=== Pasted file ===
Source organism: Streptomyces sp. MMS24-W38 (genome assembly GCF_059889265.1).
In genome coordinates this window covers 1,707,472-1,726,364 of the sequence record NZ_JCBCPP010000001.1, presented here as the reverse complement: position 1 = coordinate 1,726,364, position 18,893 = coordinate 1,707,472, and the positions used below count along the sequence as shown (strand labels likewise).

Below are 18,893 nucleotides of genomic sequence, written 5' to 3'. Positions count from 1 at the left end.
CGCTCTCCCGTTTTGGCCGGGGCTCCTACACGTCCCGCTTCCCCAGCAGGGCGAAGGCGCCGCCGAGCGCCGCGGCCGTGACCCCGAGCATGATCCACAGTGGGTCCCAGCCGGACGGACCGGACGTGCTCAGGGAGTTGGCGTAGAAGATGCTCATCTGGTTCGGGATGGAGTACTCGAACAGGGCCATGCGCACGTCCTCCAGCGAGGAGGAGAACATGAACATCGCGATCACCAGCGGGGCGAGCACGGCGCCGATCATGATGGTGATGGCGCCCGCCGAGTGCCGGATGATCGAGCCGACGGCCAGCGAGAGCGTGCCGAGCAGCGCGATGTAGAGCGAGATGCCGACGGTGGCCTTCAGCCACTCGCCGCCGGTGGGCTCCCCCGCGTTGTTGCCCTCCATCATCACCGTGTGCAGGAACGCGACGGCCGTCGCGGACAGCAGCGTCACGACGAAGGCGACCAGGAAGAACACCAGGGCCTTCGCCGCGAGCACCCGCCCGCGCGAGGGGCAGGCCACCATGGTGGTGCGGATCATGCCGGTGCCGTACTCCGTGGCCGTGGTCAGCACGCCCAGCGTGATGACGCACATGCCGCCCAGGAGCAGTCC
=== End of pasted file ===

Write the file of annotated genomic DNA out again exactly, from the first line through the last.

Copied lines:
Source organism: Streptomyces sp. MMS24-W38 (genome assembly GCF_059889265.1).
In genome coordinates this window covers 1,707,472-1,726,364 of the sequence record NZ_JCBCPP010000001.1, presented here as the reverse complement: position 1 = coordinate 1,726,364, position 18,893 = coordinate 1,707,472, and the positions used below count along the sequence as shown (strand labels likewise).

Below are 18,893 nucleotides of genomic sequence, written 5' to 3'. Positions count from 1 at the left end.
CGCTCTCCCGTTTTGGCCGGGGCTCCTACACGTCCCGCTTCCCCAGCAGGGCGAAGGCGCCGCCGAGCGCCGCGGCCGTGACCCCGAGCATGATCCACAGTGGGTCCCAGCCGGACGGACCGGACGTGCTCAGGGAGTTGGCGTAGAAGATGCTCATCTGGTTCGGGATGGAGTACTCGAACAGGGCCATGCGCACGTCCTCCAGCGAGGAGGAGAACATGAACATCGCGATCACCAGCGGGGCGAGCACGGCGCCGATCATGATGGTGATGGCGCCCGCCGAGTGCCGGATGATCGAGCCGACGGCCAGCGAGAGCGTGCCGAGCAGCGCGATGTAGAGCGAGATGCCGACGGTGGCCTTCAGCCACTCGCCGCCGGTGGGCTCCCCCGCGTTGTTGCCCTCCATCATCACCGTGTGCAGGAACGCGACGGCCGTCGCGGACAGCAGCGTCACGACGAAGGCGACCAGGAAGAACACCAGGGCCTTCGCCGCGAGCACCCGCCCGCGCGAGGGGCAGGCCACCATGGTGGTGCGGATCATGCCGGTGCCGTACTCCGTGGCCGTGGTCAGCACGCCCAGCGTGATGACGCACATGCCGCCCAGGAGCAGTCC